We have just a few weeks of exciting hot stove action while the cold reality of a likely work stoppage lurks. We've seen a few years of smaller labor skirmishes that have undercut joyful moments with financial truths. (It's his big league debut! Ugh, but they manipulated his service time?)
But this week, finally, we have reached an oasis.
Wander Franco's new 12-year, $182 million extension with the Rays is the rare win-win-win-win for the fans, the player, the team and the league: Human-explosion-of-joy Franco is generationally wealthy, the Rays keep their franchise player through age 32, and the league sees a young star continuing to play for its best-run franchise (at a time when it could really use a morale boost). Let's dive in to how each of these three contingencies sees this precedent-setting deal:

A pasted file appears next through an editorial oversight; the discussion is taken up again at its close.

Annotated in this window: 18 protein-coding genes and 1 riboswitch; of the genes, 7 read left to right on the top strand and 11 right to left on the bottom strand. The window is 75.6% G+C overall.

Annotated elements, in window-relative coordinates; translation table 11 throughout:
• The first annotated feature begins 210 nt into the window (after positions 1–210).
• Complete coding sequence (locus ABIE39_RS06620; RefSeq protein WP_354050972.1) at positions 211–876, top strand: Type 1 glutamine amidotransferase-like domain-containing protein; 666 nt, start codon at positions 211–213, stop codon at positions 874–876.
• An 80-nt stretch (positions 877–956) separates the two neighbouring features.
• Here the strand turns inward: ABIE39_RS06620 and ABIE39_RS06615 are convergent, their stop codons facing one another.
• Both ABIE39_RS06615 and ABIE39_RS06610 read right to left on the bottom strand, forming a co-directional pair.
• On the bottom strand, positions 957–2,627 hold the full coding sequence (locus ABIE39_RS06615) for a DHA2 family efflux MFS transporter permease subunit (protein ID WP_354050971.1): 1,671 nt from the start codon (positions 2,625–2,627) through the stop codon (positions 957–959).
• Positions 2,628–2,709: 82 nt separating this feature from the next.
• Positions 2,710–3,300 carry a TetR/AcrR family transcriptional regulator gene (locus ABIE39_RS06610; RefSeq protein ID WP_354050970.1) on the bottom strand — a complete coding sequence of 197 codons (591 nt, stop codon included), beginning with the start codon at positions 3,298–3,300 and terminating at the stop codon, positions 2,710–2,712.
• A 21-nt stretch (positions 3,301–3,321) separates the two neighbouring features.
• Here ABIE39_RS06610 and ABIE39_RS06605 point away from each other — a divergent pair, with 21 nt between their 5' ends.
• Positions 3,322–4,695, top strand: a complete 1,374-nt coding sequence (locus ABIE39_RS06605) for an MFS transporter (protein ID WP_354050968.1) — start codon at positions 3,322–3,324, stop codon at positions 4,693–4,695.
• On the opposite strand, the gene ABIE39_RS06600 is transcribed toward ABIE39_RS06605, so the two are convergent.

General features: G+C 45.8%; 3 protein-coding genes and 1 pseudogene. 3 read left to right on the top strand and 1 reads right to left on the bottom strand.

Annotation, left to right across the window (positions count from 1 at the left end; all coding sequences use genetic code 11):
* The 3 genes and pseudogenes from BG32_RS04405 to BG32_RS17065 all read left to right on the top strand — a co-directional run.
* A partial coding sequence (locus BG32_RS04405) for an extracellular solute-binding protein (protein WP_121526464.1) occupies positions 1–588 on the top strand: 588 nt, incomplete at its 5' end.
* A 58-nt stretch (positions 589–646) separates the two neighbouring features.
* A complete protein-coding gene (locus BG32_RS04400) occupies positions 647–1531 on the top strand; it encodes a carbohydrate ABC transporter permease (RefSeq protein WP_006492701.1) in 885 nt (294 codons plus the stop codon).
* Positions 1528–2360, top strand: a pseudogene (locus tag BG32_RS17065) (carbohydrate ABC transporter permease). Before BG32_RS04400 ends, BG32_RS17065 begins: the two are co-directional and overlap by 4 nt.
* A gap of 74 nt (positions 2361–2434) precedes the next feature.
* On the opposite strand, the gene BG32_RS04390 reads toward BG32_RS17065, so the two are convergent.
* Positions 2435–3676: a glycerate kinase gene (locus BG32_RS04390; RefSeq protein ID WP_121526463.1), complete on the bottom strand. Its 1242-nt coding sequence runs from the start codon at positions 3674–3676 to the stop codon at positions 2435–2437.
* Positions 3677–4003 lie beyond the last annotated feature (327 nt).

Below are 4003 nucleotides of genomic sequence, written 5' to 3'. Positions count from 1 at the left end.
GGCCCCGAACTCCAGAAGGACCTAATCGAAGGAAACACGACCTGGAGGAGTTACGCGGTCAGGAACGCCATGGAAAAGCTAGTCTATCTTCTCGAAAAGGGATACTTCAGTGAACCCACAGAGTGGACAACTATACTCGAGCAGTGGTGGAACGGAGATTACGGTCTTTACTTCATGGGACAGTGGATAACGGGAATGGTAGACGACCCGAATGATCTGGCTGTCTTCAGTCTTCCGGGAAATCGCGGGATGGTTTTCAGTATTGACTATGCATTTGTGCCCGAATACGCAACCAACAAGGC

For more casual baseball fans, the way a young player is paid by his team -- if drastically simplified, and with the caveat that these rules might change this winter with a new collective bargaining agreement -- goes like this: basically just the league minimum ($570,500 for the 2021 season) for the first three years of his big league career, then three years of arbitration in which the player gets escalating percentages of his actual market value (in a convoluted process you shouldn't care about). He gets to be a free agent after six-plus seasons (it's often six full seasons and a small part of a seventh). Franco, who's 20, just had that small part in 2021, so without this extension, he would have six full seasons in which he would get paid less than he's worth, then would hit free agency for his age-27 season.
That happens to be the same situation Carlos Correa is in right now: a 27-year-old who should get around $300 million in free agency. When you break down Correa's year-by-year salary, this is what it looks like: